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Most expensive cars in the world – what are they and how much do they cost? We’ve gathered a collection from 10 most expensive autos all over the world – from Bugatti Chiron with price tag $2,7 million to Bugatti эLa Voiture Noireэ for $19 million. Some of them are impossible to buy even you have required amount of money. LKat’s begin with Bugatti.

Bugatti has unveiled the “La Voiture Noire” translated as “the black car” made entirely from carbon fiber. The first one of the Limited Edition car has been sold for $19 million to Ferdinand Piech, the owner of VW group.

Designed by Salome Etienne, it is inspired by its predecessors Veyron and Chiron and the pre-war Type 57SC Atlantic.

Powered by an 8 liter, 16 cylinder engine that churns out a jaw-dropping 1,500 HP the car should be able to reach above 450 km/h. Bugatti has refused to reveal its performance specifications.

The front is dominated by the trademark horseshoe-shaped Bugatti grill and blends into an aerodynamically swept-back design with sloping windscreen and wrap-around tail lamps. Also be sure to check best free car website templates and themes.

Bugatti La Voiture Noire

Bugatti La Voiture Noire

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READ ALSO:   VIDEO: Uhuru inspects projects in Kajiado as Moses Kuria mocks his Big4 agenda
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Smell of money: The millionaire chamas of Nairobi’s Marikiti market

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Wakulima Market or ‘Marikiti’ is one large pipeline of food to residents of Nairobi. It is noisy, dirty and has always been busy since opening shop in 1967. It’s not the kind of place anyone would imagine is a hub of millionaires.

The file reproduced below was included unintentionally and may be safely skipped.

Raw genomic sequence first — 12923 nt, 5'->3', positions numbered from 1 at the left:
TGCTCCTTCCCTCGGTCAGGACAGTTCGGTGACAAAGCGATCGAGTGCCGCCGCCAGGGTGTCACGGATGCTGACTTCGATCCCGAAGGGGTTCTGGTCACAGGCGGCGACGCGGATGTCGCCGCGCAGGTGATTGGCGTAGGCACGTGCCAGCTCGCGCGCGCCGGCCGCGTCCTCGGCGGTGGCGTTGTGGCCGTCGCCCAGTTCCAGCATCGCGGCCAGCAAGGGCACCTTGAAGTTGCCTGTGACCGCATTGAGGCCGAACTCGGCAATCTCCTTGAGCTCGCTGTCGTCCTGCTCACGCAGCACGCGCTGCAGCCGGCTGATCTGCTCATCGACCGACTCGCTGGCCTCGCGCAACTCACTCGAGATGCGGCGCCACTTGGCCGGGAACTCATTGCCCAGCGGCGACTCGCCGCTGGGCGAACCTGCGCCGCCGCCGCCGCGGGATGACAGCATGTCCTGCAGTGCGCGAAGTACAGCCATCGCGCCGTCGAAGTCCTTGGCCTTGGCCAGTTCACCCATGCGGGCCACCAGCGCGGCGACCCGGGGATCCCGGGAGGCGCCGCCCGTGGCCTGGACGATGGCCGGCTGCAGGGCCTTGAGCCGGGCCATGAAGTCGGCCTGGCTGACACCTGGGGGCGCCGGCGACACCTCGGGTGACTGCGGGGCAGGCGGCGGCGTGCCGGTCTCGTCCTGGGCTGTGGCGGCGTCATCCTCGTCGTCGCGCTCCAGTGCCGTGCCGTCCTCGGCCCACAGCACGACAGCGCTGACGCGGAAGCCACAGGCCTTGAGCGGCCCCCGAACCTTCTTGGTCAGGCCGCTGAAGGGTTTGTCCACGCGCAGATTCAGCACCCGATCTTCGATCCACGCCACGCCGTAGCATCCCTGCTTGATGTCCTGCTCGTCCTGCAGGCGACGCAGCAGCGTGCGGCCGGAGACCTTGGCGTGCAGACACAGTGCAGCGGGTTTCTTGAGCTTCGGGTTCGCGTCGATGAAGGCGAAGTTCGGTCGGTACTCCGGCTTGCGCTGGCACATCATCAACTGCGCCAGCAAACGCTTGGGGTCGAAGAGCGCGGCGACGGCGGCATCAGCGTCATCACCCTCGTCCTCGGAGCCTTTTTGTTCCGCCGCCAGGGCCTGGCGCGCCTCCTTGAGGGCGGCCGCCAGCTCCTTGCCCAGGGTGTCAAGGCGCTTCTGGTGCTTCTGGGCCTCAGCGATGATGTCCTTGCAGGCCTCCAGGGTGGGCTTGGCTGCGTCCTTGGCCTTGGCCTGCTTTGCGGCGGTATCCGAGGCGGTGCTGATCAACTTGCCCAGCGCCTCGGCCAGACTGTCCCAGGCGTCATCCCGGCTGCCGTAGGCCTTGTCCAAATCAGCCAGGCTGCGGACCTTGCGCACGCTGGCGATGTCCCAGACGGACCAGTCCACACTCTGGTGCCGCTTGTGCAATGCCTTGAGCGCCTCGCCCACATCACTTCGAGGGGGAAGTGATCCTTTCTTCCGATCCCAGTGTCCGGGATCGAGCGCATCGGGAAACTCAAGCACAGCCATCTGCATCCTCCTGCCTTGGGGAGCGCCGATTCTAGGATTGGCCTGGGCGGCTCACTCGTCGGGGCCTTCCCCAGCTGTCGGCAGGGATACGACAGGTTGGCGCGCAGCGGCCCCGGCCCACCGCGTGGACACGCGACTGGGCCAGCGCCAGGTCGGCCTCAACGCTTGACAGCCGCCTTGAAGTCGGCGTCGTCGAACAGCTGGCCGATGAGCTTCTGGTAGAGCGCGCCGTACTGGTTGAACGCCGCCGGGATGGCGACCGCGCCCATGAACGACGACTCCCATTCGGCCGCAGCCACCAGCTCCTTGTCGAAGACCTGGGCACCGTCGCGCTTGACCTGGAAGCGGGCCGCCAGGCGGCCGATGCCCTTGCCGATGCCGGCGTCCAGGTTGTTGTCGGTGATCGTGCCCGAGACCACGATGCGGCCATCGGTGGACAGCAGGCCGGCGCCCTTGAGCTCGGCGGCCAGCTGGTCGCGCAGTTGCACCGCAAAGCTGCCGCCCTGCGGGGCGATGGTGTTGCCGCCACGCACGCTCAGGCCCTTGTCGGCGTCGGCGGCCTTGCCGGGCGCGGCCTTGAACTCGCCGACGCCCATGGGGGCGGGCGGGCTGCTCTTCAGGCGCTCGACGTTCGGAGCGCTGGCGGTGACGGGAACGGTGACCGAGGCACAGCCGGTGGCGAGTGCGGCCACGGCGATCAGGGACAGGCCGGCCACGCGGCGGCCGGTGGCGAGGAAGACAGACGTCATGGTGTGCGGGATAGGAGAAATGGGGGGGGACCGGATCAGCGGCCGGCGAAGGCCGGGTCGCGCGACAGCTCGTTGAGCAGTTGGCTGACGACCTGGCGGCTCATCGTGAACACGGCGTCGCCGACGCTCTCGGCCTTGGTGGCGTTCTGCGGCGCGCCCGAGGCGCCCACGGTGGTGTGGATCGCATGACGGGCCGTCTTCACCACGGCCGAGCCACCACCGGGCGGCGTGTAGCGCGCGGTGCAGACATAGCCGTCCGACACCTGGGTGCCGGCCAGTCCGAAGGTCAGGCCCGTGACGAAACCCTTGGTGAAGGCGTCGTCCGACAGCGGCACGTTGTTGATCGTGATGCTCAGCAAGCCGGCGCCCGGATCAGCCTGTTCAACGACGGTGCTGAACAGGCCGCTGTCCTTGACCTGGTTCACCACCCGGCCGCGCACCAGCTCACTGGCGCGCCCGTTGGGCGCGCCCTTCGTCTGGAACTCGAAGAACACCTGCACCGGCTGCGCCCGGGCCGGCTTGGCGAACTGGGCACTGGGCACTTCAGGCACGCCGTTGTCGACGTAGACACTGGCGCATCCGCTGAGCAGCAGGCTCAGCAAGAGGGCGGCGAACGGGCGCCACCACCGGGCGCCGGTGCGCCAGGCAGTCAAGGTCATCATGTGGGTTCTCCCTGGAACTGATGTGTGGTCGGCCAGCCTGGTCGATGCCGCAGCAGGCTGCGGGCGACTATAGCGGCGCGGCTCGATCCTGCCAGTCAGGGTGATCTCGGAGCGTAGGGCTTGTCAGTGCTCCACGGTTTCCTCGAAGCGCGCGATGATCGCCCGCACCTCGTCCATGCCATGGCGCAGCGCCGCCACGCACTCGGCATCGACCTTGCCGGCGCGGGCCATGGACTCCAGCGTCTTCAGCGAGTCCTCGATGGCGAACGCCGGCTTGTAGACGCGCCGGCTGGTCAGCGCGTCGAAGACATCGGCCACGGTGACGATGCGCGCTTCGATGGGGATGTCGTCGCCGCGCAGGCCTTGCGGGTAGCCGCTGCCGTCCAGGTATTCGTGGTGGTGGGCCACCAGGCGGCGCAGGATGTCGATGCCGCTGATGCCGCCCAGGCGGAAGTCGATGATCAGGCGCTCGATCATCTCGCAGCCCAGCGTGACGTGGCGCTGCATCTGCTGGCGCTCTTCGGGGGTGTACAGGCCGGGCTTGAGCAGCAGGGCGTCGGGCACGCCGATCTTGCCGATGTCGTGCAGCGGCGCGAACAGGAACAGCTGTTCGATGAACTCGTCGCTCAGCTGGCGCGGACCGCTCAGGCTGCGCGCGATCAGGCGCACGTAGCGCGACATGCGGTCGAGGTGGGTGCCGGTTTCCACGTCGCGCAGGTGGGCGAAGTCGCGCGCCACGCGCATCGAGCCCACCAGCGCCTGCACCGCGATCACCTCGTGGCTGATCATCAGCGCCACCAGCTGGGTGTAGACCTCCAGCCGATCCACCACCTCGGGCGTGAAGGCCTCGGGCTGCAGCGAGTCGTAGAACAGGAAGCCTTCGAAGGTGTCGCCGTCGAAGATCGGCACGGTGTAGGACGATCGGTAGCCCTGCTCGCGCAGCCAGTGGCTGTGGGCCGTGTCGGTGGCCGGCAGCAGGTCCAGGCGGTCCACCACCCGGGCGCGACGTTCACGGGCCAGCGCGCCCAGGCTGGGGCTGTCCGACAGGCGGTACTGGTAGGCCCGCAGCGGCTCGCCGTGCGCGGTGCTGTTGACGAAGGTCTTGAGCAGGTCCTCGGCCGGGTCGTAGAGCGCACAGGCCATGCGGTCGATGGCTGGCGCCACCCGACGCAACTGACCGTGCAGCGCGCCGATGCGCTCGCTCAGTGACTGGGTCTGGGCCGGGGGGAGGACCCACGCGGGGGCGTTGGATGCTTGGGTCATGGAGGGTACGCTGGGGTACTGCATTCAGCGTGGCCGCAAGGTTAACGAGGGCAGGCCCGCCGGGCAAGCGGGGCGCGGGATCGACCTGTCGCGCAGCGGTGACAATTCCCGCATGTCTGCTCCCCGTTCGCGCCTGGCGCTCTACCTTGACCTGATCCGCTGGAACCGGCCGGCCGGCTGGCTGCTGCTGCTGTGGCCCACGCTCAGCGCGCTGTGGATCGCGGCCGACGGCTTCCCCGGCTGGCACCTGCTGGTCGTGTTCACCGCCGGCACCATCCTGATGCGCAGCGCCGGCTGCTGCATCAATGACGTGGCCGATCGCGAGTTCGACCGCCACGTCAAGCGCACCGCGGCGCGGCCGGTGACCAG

But Maritiki, Kikuyu corruption for ‘market’,  has churned out millionaires in real coin on the back of trading in potatoes, tomatoes, hoho, nduma, nguace, maize, beans and assorted fruits. For starters, traders in the chaotic market have a collective business turnover of between Sh100 million and Sh500 million in a day! That’s before deduction of operating costs, according to Cyrus Kaguta Githaiga, the chair of Marikiti market  Such money can attract dark forces — which is why there are daily  interdenominational fellowship sessions to fight juju. Though initially meant for 300 traders, the market now serves over 20, 000 people, comprising farmers, wholesalers, brokers, retailers, vendors, handcart pushers and the kua – the carriers on whose backs and shoulders sacks reach different bus stops en-route to the soko and then your plate.

The profit margins are eye-watering. A trader can go home with anything between Sh10,000and to Sh50,000 in one day. The bulk of traders are members of the Wakulima Market Traders Association Group, the chama which collectively run different businesses, including trucks, parcels of land in Thika, Juja and Ruai, besides owning several buildings around Kenya. There are also other chamas, mostly operated by women since the 1970s when, like all chamas, they started with dishing out money merry-go-round style in the 1970s. Some early members died and their children inherited the shares.

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The contribution is mandatory and one is fined for failing to make a contribution in time. A normal group has between 10 to 20 members who contribute between Sh500 and Sh1,000 a week.